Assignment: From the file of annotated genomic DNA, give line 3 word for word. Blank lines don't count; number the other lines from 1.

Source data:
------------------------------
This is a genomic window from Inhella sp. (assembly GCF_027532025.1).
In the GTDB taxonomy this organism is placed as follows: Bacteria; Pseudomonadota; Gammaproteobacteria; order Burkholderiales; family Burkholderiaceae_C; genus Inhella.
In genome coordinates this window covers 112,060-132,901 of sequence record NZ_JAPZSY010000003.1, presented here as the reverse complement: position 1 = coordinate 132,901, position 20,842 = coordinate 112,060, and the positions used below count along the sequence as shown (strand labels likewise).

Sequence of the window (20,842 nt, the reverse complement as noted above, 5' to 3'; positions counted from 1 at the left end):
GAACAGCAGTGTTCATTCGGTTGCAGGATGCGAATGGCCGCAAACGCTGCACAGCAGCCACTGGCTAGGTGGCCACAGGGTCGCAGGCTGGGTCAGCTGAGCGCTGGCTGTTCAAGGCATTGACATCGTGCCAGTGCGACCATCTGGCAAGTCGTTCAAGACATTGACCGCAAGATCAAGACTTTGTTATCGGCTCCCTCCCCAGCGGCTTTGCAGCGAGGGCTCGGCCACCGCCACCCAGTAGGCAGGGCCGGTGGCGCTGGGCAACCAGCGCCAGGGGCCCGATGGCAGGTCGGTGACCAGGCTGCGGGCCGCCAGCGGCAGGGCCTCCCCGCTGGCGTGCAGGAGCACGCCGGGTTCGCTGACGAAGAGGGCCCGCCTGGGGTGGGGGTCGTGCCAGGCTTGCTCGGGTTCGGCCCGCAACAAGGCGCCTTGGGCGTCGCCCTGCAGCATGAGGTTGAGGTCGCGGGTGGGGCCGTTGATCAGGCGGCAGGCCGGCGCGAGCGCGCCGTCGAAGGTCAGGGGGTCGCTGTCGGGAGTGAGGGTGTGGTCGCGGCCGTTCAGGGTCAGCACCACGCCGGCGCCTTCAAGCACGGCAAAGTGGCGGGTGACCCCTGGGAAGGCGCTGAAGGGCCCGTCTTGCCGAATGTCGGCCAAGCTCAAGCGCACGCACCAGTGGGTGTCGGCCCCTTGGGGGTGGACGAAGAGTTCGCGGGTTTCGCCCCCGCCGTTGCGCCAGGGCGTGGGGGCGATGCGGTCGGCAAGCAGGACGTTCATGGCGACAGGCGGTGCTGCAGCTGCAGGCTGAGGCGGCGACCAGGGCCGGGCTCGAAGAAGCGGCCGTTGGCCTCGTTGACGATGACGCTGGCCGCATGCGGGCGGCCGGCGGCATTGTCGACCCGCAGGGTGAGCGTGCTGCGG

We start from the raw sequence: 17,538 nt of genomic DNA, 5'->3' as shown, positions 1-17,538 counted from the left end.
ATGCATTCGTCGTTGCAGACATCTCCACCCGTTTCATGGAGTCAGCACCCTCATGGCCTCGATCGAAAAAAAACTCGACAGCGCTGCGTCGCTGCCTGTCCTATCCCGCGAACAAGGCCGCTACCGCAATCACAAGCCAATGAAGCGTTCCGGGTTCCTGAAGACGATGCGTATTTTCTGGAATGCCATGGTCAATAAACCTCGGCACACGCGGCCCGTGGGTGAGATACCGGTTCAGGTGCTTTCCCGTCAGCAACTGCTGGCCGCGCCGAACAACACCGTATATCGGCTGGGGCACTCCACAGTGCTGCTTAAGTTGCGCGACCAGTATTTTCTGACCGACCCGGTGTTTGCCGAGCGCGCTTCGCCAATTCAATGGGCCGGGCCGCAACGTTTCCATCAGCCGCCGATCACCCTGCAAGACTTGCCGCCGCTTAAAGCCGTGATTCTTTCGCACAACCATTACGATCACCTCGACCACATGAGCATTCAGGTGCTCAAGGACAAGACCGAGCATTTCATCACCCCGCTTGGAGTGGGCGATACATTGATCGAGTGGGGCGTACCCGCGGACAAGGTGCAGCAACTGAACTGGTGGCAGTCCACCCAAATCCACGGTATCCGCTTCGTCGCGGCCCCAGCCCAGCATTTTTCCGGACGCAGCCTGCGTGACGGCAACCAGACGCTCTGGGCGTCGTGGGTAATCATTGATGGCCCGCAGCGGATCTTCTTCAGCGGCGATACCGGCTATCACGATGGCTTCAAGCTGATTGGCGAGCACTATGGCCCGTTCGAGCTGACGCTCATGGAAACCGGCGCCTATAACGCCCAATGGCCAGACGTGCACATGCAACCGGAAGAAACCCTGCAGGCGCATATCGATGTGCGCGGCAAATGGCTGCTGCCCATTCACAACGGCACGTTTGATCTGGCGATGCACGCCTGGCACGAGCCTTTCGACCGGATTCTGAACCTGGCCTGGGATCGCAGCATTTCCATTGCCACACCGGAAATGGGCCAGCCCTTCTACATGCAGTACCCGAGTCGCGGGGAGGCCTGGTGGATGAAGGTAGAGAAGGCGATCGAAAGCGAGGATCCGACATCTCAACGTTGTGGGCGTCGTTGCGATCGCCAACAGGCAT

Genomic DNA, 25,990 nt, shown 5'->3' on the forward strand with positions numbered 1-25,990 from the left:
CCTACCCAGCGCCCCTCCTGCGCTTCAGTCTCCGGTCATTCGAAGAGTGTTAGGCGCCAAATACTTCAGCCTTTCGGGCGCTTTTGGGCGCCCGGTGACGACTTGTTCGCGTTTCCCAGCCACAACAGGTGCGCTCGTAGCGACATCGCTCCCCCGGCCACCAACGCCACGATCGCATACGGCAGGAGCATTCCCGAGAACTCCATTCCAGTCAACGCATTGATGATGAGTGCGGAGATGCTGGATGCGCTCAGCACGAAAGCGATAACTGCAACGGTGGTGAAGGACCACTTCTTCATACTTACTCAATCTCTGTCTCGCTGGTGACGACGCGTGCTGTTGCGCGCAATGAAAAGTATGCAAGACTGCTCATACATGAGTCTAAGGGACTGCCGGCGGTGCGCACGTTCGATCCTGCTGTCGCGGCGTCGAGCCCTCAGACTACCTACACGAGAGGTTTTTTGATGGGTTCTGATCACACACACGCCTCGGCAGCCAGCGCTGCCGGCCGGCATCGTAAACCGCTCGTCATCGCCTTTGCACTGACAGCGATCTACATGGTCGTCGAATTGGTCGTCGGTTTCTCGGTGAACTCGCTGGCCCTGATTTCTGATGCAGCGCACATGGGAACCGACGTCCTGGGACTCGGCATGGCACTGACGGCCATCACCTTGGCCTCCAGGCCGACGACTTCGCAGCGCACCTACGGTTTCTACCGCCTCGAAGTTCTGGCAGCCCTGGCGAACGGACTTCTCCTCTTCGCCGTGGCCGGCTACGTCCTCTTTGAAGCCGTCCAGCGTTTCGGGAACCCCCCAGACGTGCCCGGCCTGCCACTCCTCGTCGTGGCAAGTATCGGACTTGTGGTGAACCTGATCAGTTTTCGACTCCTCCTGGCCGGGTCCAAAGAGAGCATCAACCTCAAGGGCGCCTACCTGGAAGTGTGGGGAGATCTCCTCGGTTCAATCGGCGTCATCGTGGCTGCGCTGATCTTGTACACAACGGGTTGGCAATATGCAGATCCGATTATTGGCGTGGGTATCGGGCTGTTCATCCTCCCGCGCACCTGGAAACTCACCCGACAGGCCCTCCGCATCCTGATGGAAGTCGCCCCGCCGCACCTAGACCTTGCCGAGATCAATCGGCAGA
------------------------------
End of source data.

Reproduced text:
In genome coordinates this window covers 112,060-132,901 of sequence record NZ_JAPZSY010000003.1, presented here as the reverse complement: position 1 = coordinate 132,901, position 20,842 = coordinate 112,060, and the positions used below count along the sequence as shown (strand labels likewise).